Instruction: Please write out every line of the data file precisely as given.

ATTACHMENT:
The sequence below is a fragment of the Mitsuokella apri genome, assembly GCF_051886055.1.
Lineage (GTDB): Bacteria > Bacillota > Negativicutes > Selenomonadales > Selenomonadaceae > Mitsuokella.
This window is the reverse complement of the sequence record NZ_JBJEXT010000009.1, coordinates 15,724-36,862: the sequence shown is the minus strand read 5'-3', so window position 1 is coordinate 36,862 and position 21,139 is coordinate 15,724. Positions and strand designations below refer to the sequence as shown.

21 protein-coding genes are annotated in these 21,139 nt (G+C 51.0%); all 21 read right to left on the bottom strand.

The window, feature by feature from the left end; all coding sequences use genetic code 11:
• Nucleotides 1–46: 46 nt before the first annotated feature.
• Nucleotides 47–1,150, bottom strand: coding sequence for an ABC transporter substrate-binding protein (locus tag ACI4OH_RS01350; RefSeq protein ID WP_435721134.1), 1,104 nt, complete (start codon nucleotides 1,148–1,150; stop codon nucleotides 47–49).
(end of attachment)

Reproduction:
The sequence below is a fragment of the Mitsuokella apri genome, assembly GCF_051886055.1.
Lineage (GTDB): Bacteria > Bacillota > Negativicutes > Selenomonadales > Selenomonadaceae > Mitsuokella.
This window is the reverse complement of the sequence record NZ_JBJEXT010000009.1, coordinates 15,724-36,862: the sequence shown is the minus strand read 5'-3', so window position 1 is coordinate 36,862 and position 21,139 is coordinate 15,724. Positions and strand designations below refer to the sequence as shown.

21 protein-coding genes are annotated in these 21,139 nt (G+C 51.0%); all 21 read right to left on the bottom strand.

The window, feature by feature from the left end; all coding sequences use genetic code 11:
• Nucleotides 1–46: 46 nt before the first annotated feature.
• Nucleotides 47–1,150, bottom strand: coding sequence for an ABC transporter substrate-binding protein (locus tag ACI4OH_RS01350; RefSeq protein ID WP_435721134.1), 1,104 nt, complete (start codon nucleotides 1,148–1,150; stop codon nucleotides 47–49).